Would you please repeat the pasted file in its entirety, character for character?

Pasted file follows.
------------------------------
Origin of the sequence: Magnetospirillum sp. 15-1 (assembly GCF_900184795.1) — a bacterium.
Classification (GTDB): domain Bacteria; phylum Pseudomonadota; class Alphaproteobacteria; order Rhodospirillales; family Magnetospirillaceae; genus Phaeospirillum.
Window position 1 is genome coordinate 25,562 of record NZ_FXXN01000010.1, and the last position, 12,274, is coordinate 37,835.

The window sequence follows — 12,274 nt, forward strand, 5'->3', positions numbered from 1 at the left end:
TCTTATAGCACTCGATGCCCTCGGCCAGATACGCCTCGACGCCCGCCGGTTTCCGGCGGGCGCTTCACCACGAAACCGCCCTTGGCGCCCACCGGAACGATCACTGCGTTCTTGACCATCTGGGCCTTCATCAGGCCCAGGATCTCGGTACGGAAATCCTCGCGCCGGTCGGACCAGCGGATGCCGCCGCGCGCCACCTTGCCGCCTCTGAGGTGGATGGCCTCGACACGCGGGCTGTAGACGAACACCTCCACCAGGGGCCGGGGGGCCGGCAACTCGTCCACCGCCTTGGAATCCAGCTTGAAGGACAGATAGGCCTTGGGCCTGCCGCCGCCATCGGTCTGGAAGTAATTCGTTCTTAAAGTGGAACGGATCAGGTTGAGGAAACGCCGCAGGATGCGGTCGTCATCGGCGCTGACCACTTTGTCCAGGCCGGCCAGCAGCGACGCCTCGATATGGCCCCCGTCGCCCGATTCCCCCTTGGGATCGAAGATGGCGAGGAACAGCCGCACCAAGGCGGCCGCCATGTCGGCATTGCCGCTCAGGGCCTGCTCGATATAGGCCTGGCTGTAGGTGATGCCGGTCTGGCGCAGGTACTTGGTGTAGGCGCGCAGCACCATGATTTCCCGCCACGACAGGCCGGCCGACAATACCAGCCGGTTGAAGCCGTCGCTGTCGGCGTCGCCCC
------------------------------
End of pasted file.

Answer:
Origin of the sequence: Magnetospirillum sp. 15-1 (assembly GCF_900184795.1) — a bacterium.
Classification (GTDB): domain Bacteria; phylum Pseudomonadota; class Alphaproteobacteria; order Rhodospirillales; family Magnetospirillaceae; genus Phaeospirillum.
Window position 1 is genome coordinate 25,562 of record NZ_FXXN01000010.1, and the last position, 12,274, is coordinate 37,835.

The window sequence follows — 12,274 nt, forward strand, 5'->3', positions numbered from 1 at the left end:
TCTTATAGCACTCGATGCCCTCGGCCAGATACGCCTCGACGCCCGCCGGTTTCCGGCGGGCGCTTCACCACGAAACCGCCCTTGGCGCCCACCGGAACGATCACTGCGTTCTTGACCATCTGGGCCTTCATCAGGCCCAGGATCTCGGTACGGAAATCCTCGCGCCGGTCGGACCAGCGGATGCCGCCGCGCGCCACCTTGCCGCCTCTGAGGTGGATGGCCTCGACACGCGGGCTGTAGACGAACACCTCCACCAGGGGCCGGGGGGCCGGCAACTCGTCCACCGCCTTGGAATCCAGCTTGAAGGACAGATAGGCCTTGGGCCTGCCGCCGCCATCGGTCTGGAAGTAATTCGTTCTTAAAGTGGAACGGATCAGGTTGAGGAAACGCCGCAGGATGCGGTCGTCATCGGCGCTGACCACTTTGTCCAGGCCGGCCAGCAGCGACGCCTCGATATGGCCCCCGTCGCCCGATTCCCCCTTGGGATCGAAGATGGCGAGGAACAGCCGCACCAAGGCGGCCGCCATGTCGGCATTGCCGCTCAGGGCCTGCTCGATATAGGCCTGGCTGTAGGTGATGCCGGTCTGGCGCAGGTACTTGGTGTAGGCGCGCAGCACCATGATTTCCCGCCACGACAGGCCGGCCGACAATACCAGCCGGTTGAAGCCGTCGCTGTCGGCGTCGCCCC